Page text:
As part of the community engagement at the site, museum-style interpretive signs have been installed providing historical information, walking trails have been created, and a visitors’ center and gift shop (selling handicrafts made from the local basalt) have opened, run by a local cooperative called Hand by Hand Heritage. Local people have been trained in excavation, conservation, cultural resource management and other skills (including masonry and surveying). Umm el-Jimal is applying for Unesco World Heritage Site status.
At an event at the site for stakeholders in the project, held in December 2018 to mark the completion of the first stage of the site’s development, Hassan Fahed al-Rahaibeh, the mayor of the modern town of Umm el-Jamal, acknowledged frankly in his public remarks that until the community-engagement project began its work there, “we did not value this ancient site.”
“Municipalities are a key to our success,” said Nizar al-Adarbeh. “When we say local community, we mean the local baladiyya (municipality), local businesses, schools and universities. It is a collective effort.”
“We are a small-scale project for USAID,” al-Adarbeh said. “But a small-scale project can have an economic multiplier effect.”
Community engagement as an aspect of the archaeological profession has been developing since about the beginning of the century, according to Adnan Shiyyab, president of the School of Archaeology and Tourism at the University of Jordan, in Amman.
“In this faculty we have three departments: archaeology, tourism and cultural resource management. Archaeology is very important in our country: Our department was established in the same year as the University of Jordan itself—1962. But the tourism department was established only in 2010, and cultural resource management is a completely new department,” he said.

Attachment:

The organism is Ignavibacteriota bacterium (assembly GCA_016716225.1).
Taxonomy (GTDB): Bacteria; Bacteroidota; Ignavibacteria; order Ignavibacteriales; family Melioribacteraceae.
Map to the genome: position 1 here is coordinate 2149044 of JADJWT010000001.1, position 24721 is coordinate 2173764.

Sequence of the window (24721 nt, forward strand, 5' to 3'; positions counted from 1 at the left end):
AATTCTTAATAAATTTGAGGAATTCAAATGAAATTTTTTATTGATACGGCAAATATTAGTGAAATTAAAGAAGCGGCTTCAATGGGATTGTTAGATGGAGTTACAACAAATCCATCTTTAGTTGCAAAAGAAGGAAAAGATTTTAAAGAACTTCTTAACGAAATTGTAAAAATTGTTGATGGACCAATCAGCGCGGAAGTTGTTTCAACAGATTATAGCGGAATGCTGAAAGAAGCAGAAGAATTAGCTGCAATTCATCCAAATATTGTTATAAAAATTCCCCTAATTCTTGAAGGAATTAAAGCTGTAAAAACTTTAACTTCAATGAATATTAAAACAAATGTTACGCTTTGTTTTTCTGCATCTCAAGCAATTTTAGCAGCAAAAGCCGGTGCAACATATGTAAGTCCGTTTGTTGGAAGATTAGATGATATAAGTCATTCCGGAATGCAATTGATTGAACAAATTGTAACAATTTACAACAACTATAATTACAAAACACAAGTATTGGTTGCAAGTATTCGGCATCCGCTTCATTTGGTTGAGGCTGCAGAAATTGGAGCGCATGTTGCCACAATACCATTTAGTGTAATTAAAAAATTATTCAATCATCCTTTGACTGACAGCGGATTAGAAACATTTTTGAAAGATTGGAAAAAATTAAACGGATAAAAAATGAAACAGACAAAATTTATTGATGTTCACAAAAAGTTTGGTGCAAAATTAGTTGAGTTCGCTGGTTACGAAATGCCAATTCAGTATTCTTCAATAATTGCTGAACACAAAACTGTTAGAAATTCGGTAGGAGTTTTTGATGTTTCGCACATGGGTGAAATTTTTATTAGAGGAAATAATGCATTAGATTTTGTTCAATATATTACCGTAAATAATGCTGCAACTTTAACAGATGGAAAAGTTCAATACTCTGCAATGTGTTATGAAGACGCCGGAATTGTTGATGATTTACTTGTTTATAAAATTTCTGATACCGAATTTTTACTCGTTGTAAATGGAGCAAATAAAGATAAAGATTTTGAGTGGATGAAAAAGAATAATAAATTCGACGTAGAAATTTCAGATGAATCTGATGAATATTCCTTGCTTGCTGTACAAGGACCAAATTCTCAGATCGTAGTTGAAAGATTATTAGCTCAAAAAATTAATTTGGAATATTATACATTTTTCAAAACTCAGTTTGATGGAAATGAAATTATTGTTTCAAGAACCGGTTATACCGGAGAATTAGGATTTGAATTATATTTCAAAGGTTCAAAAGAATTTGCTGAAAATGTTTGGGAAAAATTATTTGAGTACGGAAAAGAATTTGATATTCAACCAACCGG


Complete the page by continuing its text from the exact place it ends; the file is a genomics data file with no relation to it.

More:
“Ninety percent of our tourism [to Jordan] is cultural, archaeological tourism,” Shiyyab said.
Nada al-Rawabdeh, dean of the School of Archaeology and Tourism at the University of Jordan, described SCHEP as “a beautiful project,” but said she wished it would take more input from university archaeology departments.
“They need to connect with universities,” al-Rawabdeh said. “We dig in these places, and we know their needs. All of our faculty members are qualified.”
One of the pioneers of community engagement in archaeology, Maria Elena Ronza of Andrews University, in Michigan, said in an article in the Jordan Times that the approach was a response to the experience of decades in which “fenced inaccessible archaeological sites have alienated communities from their own heritage, their own past and history.”
Ronza is scheduled to present a paper on community engagement in archaeology as a means of building social capital at the meeting in Italy later this month. The 14th International Conference on the History and Archaeology of Jordan will be held in Florence from January 21 to 25.
The project at Umm el-Jimal may hold lessons not only for Jordan, however, but for other sites in Arab countries, most of which are rich in relics of their complex history.